But 2,000 years later, the words still puzzle us. Why does God have such love for the wretched creatures that we are? Why would He go so far as to take flesh and to die a cruel death in order to save us? Clearly we mean a lot to God. Clearly He thought it worthwhile both to create us and to save us when we had gone astray. The immense dignity of human beings is here made clear. God so loved the world, that He gave His only begotten Son, so that whoever believes in Him may not perish but may have eternal life (Cf. Jn 3). God so loved the world. If God so loved us, it is that we are loveable, we are worthwhile. Such is the source of the doctrinal revolution by which Christianity changed the world from one in which physical strength and cunning diplomacy won the day to one in which each human person is loved and respected, in which the one who has the greatest respect is precisely the one who is the weakest and the most needy. Indeed, each one is called to see God.

This amazing dignity has another dimension to it, that St Augustine pointed out when he wrote that if God made us without us, He will not save us without us. He made us rational creatures endowed with free will, who therefore must be proactive in their own salvation. To believe in God’s word and to actively cooperate with God’s grace by the performance of good works, such are the two tasks by which we are ennobled further and reach the full destiny of our nature. And the starting point for that is to hear the Shepherd’s voice. The sheep must let itself be led by the shepherd. It must go where the shepherd leads. Further on in the chapter the Lord will say: My sheep hear my voice. And I know them: and they follow me, (Jn 10:27 ) and to the Pharisees: But you do not believe, because you are not of my sheep (Jn 10:26).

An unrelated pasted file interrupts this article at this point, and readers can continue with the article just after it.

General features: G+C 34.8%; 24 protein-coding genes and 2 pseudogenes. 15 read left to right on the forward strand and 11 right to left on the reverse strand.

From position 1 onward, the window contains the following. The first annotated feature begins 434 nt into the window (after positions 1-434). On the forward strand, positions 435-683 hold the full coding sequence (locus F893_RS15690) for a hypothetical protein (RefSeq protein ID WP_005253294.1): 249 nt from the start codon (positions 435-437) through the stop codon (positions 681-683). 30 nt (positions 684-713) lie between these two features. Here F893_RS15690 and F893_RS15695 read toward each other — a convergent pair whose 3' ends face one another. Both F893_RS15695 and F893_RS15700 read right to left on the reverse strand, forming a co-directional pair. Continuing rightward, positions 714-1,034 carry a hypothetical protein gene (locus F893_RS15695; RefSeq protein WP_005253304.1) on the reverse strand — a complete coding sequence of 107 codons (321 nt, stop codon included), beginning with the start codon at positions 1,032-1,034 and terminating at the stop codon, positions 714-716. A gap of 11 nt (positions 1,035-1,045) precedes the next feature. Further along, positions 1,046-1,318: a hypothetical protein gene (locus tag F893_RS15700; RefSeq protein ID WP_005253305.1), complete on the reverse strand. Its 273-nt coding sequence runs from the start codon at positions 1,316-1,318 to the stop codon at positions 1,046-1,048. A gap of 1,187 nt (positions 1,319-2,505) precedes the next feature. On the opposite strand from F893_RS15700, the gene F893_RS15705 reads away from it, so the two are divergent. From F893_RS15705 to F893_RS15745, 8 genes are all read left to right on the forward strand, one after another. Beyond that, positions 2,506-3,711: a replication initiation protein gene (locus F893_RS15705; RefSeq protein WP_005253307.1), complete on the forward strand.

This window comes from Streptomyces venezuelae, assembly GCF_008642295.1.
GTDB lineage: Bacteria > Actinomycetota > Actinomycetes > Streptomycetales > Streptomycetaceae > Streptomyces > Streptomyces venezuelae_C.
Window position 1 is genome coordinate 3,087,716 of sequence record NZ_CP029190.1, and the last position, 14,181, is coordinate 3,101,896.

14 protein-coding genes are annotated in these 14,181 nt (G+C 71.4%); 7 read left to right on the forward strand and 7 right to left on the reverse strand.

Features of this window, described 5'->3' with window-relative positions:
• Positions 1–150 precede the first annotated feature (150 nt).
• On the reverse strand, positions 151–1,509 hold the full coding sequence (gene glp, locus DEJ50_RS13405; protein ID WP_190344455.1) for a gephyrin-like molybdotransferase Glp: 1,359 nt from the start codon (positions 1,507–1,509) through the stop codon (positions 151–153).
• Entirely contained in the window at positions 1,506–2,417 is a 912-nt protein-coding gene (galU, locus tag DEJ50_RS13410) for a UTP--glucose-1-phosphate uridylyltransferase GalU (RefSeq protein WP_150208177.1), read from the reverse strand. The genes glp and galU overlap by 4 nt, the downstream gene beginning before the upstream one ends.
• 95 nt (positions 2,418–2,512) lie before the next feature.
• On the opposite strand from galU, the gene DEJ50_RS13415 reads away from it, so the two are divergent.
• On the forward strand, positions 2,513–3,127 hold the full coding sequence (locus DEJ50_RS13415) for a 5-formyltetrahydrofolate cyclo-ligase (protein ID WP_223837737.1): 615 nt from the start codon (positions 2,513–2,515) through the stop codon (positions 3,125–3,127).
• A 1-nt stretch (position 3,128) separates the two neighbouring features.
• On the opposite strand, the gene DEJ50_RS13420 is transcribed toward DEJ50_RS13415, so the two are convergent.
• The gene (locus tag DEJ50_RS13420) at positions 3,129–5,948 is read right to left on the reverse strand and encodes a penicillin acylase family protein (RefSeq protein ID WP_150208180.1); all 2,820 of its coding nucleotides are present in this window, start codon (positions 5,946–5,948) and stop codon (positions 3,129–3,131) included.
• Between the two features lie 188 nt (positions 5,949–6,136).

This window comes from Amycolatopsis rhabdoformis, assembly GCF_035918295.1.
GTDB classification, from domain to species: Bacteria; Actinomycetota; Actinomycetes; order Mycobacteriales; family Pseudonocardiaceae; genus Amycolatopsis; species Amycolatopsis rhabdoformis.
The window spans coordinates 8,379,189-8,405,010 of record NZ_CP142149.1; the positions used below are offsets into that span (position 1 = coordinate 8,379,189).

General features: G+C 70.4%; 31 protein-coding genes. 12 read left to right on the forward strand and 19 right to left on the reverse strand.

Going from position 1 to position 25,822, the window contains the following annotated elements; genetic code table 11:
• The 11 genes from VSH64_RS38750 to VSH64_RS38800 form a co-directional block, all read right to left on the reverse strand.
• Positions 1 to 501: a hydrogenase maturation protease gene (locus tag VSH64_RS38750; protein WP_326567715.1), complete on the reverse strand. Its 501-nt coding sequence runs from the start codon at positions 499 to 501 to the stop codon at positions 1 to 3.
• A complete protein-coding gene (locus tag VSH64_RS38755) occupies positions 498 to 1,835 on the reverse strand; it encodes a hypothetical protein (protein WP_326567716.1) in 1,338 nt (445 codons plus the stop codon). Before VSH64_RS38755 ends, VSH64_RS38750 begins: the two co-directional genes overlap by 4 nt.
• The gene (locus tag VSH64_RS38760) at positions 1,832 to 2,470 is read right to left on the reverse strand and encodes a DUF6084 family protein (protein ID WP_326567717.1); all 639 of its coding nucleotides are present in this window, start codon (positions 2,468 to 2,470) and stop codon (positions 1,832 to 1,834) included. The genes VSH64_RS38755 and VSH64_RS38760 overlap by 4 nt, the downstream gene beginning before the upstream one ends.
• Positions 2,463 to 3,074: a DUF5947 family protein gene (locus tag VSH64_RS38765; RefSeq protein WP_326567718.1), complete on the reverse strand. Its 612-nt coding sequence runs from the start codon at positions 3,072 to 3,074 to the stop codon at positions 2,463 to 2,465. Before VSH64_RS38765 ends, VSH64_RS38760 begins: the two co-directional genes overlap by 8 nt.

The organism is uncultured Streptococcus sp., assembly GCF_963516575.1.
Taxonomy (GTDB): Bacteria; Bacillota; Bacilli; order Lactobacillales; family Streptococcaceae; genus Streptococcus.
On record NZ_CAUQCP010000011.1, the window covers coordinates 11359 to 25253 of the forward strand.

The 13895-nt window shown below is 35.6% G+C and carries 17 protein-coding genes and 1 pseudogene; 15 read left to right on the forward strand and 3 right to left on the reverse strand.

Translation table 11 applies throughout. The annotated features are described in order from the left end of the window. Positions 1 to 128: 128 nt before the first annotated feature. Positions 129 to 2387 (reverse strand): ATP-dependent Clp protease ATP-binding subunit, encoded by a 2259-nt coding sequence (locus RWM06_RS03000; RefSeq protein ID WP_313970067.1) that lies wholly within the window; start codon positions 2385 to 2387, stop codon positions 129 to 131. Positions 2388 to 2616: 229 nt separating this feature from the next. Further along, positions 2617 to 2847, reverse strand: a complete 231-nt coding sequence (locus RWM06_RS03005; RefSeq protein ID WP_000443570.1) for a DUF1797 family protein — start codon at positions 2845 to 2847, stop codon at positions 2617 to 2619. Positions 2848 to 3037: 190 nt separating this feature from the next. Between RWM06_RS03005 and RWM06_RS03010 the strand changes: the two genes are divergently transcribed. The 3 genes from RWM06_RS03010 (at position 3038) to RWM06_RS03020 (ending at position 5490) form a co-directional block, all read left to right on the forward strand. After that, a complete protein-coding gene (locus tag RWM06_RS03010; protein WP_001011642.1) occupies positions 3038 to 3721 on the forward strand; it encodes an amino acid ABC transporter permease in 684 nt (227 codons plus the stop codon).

My sheep hear my voice. Those who are not my sheep do not hear my voice. Or if they hear, they do not listen, they do not understand. The question arises for us: how do we know we are hearing the voice of the Good Shepherd? A Bible-believing Christian will reply: we hear the voice of the Lord in the Bible, for God speaks to us through His written word. Most modernists, be they Protestant, Catholic, or of any religion for that matter, will reply: if you are sincere with yourself, then you are listening to God in your heart.

In every error, there is some truth. It is true that the voice of the Good Shepherd speaks in Holy Scripture; when we humbly and lovingly meditate God’s word in the Bible and are open to His inspirations, we can rest assured that this is a very good way of hearing the voice of God; but it fails to take into account the admonition of St Peter: Know this first of all, that there is no prophecy of scripture that is a matter of personal interpretation (2 Pt 1:20), and there are some things (in St Paul’s epistles) hard to understand that the ignorant and unstable distort to their own destruction, just as they do the other scriptures (2 Pt 3:16). We need guidance to understand the Scriptures, and that is precisely the role of the Magisterium of the Church, which has been given to us to ensure that God’s authentic Word is not lost, perverted or deprived of meaning.